J.A. Akinlade , G.O. Farinu , A.A. Taiwo , O.A. Aderinola , T.A. Adebayo , O.O. Ojebiyi and O.A. Olaniran
  Two experiments were conducted to evaluate the potential use of jackbean (Canavalia ensiformis) forage as a feed supplement for West African dwarf goats in the derived savannah zone of Nigeria. In experiment 1, the forage production potential and quality of Canavalia ensiformis was investigated at three different spacing in a randomized complete block experiment. In the second experiment, the supplementary feeding value of the herbage in goats was investigated in a completely randomized experiment. Results showed that plant components (leaves, stem and whole) decreased (p<0.05) with increasing spacing. Leaf yield were 0.223, 0.209 and 0.109 t ha-1 for spacing 50x50, 75x75 and 100x100 cm, respectively. Crude protein contents of the leaves were similar (p>0.05) and were; 14.88 15.09 and 15.00% at 50x50, 75x75 and 100x100 cm spacing, respectively. In the second experiment, the total dry matter intake increased with increasing levels of supplementation (p<0.05). The total crude protein intake followed a similar trend. Average daily weight gain differed among the treatment groups with 0.18 g day-1 gain at the control group. It can be concluded based on herbage dry matter yield, nutrient composition and the animal performance that Canavalia ensiformis forage can be usefully incorporated into the dry season feed strategy of WAD goats in the derived savannah zone of Nigeria.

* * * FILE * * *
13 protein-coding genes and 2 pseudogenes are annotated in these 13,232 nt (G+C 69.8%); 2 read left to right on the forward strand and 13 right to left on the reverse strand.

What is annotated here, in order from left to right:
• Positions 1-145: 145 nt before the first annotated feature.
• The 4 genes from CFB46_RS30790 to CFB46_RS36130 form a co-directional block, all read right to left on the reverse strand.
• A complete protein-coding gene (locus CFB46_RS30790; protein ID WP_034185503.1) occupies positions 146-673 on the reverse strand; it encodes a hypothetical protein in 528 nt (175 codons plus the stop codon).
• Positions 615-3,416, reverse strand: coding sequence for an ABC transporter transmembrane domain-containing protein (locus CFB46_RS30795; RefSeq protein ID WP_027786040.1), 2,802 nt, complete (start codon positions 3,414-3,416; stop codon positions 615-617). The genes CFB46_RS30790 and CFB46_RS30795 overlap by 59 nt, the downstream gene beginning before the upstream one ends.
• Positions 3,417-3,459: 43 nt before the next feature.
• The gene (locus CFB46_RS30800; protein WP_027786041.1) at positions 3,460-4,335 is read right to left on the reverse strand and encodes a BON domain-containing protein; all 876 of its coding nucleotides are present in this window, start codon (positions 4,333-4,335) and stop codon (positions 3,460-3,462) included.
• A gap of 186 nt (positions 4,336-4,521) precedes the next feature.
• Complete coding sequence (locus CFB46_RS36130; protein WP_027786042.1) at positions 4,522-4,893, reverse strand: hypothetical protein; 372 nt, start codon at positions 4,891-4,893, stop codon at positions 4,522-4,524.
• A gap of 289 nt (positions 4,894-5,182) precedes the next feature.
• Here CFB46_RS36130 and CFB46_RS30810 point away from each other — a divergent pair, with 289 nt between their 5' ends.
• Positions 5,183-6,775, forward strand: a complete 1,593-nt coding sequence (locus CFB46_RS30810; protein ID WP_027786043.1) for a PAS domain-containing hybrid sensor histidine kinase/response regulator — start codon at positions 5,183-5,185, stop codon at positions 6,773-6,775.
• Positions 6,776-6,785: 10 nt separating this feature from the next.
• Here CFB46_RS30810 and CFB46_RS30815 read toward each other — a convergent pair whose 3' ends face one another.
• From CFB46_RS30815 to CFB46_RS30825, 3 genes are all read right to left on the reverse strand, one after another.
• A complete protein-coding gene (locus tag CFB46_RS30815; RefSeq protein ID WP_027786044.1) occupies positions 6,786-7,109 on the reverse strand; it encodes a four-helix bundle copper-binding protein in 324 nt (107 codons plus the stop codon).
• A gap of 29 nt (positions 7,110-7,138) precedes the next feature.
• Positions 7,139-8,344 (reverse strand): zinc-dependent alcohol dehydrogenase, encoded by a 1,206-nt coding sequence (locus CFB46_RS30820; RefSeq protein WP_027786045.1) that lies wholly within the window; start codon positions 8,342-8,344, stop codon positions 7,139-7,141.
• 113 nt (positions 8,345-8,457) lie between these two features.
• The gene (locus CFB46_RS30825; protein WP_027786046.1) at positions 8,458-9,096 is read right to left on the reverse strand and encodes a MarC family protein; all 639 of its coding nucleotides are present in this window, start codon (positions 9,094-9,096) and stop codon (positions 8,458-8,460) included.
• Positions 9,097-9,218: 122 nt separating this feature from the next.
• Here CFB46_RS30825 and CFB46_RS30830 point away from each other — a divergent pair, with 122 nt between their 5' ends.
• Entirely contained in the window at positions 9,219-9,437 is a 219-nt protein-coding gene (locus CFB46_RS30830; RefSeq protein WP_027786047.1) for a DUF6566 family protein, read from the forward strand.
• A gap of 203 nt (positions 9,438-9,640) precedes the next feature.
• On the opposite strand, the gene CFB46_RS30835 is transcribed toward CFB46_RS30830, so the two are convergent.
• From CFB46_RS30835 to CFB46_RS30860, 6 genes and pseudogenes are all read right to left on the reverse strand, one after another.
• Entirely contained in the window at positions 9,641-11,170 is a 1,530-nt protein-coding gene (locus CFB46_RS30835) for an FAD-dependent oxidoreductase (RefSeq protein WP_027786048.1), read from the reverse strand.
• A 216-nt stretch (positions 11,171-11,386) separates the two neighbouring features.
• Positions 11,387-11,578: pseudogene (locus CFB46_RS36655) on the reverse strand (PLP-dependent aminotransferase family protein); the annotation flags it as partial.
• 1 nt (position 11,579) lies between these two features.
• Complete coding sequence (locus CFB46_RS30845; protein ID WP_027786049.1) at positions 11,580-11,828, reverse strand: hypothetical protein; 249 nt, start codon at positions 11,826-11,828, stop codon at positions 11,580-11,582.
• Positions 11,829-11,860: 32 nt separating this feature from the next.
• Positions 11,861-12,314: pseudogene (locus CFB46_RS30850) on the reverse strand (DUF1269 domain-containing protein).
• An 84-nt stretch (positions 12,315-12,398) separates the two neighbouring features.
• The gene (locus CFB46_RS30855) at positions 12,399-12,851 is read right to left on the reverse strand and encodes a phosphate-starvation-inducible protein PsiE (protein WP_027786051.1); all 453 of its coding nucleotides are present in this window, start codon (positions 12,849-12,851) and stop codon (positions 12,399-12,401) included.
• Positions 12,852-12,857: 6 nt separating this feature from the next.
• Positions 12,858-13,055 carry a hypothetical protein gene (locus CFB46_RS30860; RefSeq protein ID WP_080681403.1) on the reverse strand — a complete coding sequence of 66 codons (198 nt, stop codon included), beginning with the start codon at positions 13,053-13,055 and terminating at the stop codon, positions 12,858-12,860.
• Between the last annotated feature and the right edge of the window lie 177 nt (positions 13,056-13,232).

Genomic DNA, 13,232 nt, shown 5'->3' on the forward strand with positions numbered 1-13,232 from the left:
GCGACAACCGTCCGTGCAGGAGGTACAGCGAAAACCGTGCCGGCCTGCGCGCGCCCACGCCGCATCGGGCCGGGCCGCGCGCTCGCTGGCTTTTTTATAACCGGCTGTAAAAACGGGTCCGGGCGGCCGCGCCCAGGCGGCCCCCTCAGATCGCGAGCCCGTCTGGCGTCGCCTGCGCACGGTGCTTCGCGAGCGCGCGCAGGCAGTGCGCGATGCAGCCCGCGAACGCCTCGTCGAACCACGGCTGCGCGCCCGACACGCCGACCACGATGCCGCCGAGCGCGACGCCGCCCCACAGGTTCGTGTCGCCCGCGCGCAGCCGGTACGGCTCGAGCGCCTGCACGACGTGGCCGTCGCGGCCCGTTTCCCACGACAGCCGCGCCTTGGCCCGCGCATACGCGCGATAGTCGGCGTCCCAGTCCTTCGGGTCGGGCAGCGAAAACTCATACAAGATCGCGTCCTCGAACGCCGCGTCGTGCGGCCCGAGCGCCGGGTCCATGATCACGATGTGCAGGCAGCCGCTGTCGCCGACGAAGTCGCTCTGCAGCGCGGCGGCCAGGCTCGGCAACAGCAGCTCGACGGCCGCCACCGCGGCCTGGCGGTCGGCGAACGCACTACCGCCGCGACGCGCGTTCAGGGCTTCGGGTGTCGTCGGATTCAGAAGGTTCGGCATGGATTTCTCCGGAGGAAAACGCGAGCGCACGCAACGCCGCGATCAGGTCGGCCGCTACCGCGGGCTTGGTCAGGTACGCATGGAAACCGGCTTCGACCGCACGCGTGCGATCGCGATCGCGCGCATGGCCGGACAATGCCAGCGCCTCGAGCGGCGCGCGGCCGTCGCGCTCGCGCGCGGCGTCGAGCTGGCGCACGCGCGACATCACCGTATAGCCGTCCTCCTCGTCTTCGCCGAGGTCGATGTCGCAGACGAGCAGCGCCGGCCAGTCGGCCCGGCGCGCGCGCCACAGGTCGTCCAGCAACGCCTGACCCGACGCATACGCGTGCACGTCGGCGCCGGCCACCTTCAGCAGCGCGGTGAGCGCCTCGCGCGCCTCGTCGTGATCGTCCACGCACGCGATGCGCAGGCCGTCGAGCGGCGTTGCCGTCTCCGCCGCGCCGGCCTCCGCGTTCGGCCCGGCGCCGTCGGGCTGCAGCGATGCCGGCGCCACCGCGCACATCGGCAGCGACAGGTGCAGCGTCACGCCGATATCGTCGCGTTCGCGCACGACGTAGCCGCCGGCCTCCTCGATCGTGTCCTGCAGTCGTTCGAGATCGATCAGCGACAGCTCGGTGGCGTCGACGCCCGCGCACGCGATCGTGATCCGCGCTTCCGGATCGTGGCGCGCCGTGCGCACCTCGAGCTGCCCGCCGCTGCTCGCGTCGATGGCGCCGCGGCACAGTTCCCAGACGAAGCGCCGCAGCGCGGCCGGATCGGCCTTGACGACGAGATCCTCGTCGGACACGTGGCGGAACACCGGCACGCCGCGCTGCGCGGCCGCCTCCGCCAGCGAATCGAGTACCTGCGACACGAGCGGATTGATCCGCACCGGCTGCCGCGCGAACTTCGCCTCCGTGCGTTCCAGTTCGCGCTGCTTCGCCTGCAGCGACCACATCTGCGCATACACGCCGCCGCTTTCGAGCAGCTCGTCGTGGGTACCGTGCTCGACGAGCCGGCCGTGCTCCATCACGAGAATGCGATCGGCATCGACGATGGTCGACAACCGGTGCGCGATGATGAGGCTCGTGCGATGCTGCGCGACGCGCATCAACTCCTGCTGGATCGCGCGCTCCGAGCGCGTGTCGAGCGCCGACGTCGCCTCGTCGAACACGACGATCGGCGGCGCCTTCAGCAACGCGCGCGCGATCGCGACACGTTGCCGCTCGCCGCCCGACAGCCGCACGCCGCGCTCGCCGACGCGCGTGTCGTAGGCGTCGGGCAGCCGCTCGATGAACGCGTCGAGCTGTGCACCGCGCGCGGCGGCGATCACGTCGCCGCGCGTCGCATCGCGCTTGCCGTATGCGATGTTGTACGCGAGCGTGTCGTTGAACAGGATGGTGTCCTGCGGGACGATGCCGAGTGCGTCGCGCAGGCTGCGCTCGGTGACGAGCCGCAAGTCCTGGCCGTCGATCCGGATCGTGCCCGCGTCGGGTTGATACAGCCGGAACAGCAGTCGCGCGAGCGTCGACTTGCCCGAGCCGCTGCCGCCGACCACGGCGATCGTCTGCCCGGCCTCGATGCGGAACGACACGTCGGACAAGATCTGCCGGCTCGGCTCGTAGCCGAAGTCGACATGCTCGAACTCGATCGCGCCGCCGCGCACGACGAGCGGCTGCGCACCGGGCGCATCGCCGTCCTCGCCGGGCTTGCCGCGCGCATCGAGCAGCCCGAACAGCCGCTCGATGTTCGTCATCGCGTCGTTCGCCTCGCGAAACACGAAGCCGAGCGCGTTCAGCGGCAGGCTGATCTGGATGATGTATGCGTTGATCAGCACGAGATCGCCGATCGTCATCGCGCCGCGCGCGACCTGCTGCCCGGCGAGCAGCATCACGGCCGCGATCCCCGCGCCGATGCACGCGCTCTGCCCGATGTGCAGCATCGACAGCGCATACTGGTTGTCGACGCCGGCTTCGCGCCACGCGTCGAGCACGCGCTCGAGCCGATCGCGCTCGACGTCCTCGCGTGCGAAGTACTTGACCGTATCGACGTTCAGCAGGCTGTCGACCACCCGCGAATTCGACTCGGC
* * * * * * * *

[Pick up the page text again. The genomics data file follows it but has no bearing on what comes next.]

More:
R.O. Olabanji , G.O. Farinu , J.A. Akinlade and O.O. Ojebiyi
  Thirty-two crossed-bred rabbits of mixed sexes were used to investigate the effect of different inclusion levels of Wild Sunflower Leaf-blood Meal (WSFLBM) mixture on growth performance, carcass and organ characteristics of weaned rabbits in a completely randomized experimental design. Four diets were formulated to contain 0% (control), 5, 10 and 20% WSFLBM. The trial lasted for 56 days. Results showed that rabbits on 5, 10 and 20% inclusion levels had daily feed intake, average daily weight gain and feed to gain ratio that were comparable (p>0.05) to those on control diet. The feed cost per kg diet was significantly (p<0.05) reduced as the level of inclusion of WSFLBM mixture increased. The feed cost per kg weight gain was however not affected (p>0.05). Relative weights of heart, lung, kidney, spleen, stomach, pancreas and large intestine of rabbits on WSFLBM diets compared favourably with those rabbit on the control diet (p>0.05). It was concluded that wild sunflower leaf-blood meal mixture (WSFLBM) could be efficiently utilized and tolerated by weaner rabbits up to 20% inclusion level without any deleterious effect. However, further investigation into the long - term effect on internal organs and reproductive performance is suggested.
  I.A. Emiola , O.O. Ojebiyi and T.O. Akande